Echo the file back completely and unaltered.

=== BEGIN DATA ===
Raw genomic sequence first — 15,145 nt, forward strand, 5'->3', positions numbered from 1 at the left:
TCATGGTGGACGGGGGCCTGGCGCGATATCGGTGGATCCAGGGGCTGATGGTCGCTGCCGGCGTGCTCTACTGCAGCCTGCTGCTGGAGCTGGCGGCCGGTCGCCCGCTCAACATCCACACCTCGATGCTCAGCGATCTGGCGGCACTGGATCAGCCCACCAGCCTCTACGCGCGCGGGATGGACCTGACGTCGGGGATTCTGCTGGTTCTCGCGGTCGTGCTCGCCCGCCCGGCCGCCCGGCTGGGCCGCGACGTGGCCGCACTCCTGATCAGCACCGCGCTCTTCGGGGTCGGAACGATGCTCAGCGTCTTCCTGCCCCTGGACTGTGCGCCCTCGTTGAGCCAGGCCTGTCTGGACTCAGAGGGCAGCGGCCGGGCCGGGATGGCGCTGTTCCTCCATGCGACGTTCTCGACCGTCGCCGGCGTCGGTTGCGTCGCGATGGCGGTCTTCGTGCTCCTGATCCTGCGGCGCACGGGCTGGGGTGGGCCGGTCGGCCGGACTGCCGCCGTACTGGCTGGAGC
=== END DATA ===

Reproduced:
Raw genomic sequence first — 15,145 nt, forward strand, 5'->3', positions numbered from 1 at the left:
TCATGGTGGACGGGGGCCTGGCGCGATATCGGTGGATCCAGGGGCTGATGGTCGCTGCCGGCGTGCTCTACTGCAGCCTGCTGCTGGAGCTGGCGGCCGGTCGCCCGCTCAACATCCACACCTCGATGCTCAGCGATCTGGCGGCACTGGATCAGCCCACCAGCCTCTACGCGCGCGGGATGGACCTGACGTCGGGGATTCTGCTGGTTCTCGCGGTCGTGCTCGCCCGCCCGGCCGCCCGGCTGGGCCGCGACGTGGCCGCACTCCTGATCAGCACCGCGCTCTTCGGGGTCGGAACGATGCTCAGCGTCTTCCTGCCCCTGGACTGTGCGCCCTCGTTGAGCCAGGCCTGTCTGGACTCAGAGGGCAGCGGCCGGGCCGGGATGGCGCTGTTCCTCCATGCGACGTTCTCGACCGTCGCCGGCGTCGGTTGCGTCGCGATGGCGGTCTTCGTGCTCCTGATCCTGCGGCGCACGGGCTGGGGTGGGCCGGTCGGCCGGACTGCCGCCGTACTGGCTGGAGC